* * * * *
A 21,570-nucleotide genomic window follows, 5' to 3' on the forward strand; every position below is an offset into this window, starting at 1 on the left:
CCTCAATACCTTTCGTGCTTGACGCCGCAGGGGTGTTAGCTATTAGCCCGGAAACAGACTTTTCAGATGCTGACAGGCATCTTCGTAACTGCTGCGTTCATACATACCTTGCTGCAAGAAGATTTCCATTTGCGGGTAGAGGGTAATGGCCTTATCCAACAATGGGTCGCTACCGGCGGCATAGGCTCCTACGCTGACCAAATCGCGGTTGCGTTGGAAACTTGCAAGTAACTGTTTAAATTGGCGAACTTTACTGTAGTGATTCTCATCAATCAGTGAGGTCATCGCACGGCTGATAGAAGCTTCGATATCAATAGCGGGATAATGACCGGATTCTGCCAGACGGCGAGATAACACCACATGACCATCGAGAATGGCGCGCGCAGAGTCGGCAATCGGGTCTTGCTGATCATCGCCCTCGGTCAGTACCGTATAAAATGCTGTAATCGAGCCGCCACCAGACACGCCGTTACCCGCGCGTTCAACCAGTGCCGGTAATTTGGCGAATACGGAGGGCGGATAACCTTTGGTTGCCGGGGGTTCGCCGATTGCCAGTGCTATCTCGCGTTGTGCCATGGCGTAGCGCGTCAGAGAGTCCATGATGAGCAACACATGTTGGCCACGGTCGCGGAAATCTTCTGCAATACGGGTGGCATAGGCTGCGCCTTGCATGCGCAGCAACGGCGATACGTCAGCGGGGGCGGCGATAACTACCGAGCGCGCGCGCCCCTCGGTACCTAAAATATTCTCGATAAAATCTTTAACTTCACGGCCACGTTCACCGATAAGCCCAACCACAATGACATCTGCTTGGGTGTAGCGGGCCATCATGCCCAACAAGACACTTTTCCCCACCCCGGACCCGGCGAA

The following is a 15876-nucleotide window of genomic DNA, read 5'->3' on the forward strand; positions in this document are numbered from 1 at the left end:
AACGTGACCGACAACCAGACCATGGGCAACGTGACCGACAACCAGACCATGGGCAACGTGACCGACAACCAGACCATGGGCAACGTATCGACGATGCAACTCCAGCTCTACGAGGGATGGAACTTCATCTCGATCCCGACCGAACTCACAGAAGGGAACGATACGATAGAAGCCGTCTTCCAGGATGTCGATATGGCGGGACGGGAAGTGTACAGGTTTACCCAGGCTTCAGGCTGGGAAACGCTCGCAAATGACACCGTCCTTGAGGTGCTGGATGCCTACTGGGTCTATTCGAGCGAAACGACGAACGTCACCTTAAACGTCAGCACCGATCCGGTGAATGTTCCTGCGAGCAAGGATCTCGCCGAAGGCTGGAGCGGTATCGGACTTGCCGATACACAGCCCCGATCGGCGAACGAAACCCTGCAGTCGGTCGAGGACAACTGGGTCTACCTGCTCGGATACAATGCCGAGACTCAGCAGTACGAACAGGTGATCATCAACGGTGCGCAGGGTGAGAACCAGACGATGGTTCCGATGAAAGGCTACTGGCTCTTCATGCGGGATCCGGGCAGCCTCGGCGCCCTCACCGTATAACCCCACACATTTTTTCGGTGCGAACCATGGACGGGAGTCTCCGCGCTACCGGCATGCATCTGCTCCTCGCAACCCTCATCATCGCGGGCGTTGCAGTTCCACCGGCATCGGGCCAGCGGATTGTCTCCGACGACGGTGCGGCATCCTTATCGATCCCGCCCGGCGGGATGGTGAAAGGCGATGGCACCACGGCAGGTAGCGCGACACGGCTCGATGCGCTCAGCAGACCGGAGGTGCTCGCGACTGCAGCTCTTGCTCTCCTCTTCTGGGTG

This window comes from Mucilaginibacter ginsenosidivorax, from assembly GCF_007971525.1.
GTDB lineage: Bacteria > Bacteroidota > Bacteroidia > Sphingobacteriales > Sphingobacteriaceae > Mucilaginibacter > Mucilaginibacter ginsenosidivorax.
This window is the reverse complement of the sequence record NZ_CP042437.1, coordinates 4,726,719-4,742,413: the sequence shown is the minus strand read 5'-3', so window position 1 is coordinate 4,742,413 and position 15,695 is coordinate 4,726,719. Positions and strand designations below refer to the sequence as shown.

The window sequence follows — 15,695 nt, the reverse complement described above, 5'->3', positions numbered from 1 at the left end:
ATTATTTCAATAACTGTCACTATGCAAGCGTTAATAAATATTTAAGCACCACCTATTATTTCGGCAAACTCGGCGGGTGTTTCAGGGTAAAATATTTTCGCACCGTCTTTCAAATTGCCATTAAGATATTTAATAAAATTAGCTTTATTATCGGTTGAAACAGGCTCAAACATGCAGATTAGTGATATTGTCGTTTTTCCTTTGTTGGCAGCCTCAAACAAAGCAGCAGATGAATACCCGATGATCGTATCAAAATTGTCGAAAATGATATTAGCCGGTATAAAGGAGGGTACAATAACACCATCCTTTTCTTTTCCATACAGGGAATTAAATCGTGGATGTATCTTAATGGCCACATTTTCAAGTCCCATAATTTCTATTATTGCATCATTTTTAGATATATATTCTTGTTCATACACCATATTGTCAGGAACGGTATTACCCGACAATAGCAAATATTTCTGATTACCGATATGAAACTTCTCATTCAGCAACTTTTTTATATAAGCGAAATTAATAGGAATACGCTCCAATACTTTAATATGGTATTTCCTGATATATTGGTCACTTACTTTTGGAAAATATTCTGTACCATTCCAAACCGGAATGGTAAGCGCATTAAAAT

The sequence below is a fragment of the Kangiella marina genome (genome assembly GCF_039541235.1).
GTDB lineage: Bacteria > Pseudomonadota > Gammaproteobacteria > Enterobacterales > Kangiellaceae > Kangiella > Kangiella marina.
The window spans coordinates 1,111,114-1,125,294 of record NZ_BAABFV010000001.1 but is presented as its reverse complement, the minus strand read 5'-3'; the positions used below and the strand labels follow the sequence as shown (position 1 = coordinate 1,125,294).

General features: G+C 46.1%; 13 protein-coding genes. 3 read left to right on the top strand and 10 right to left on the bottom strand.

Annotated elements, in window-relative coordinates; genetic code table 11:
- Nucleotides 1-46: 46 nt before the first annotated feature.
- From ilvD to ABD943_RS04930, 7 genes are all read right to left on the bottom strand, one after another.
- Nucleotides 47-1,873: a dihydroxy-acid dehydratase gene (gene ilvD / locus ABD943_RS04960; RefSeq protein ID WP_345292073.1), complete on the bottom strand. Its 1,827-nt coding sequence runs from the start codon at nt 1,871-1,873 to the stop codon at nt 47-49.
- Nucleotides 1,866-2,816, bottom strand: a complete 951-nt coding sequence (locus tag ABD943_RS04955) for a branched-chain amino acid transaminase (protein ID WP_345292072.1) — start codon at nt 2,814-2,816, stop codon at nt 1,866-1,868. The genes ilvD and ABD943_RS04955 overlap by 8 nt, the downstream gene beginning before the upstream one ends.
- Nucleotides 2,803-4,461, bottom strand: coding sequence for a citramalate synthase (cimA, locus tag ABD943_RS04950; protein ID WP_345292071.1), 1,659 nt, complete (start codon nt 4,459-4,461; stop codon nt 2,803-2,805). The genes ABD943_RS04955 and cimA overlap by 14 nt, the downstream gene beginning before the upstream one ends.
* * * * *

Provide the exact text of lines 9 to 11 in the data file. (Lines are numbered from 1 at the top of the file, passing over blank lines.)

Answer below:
ATTATTTCAATAACTGTCACTATGCAAGCGTTAATAAATATTTAAGCACCACCTATTATTTCGGCAAACTCGGCGGGTGTTTCAGGGTAAAATATTTTCGCACCGTCTTTCAAATTGCCATTAAGATATTTAATAAAATTAGCTTTATTATCGGTTGAAACAGGCTCAAACATGCAGATTAGTGATATTGTCGTTTTTCCTTTGTTGGCAGCCTCAAACAAAGCAGCAGATGAATACCCGATGATCGTATCAAAATTGTCGAAAATGATATTAGCCGGTATAAAGGAGGGTACAATAACACCATCCTTTTCTTTTCCATACAGGGAATTAAATCGTGGATGTATCTTAATGGCCACATTTTCAAGTCCCATAATTTCTATTATTGCATCATTTTTAGATATATATTCTTGTTCATACACCATATTGTCAGGAACGGTATTACCCGACAATAGCAAATATTTCTGATTACCGATATGAAACTTCTCATTCAGCAACTTTTTTATATAAGCGAAATTAATAGGAATACGCTCCAATACTTTAATATGGTATTTCCTGATATATTGGTCACTTACTTTTGGAAAATATTCTGTACCATTCCAAACCGGAATGGTAAGCGCATTAAAAT

The sequence below is a fragment of the Kangiella marina genome (genome assembly GCF_039541235.1).
GTDB lineage: Bacteria > Pseudomonadota > Gammaproteobacteria > Enterobacterales > Kangiellaceae > Kangiella > Kangiella marina.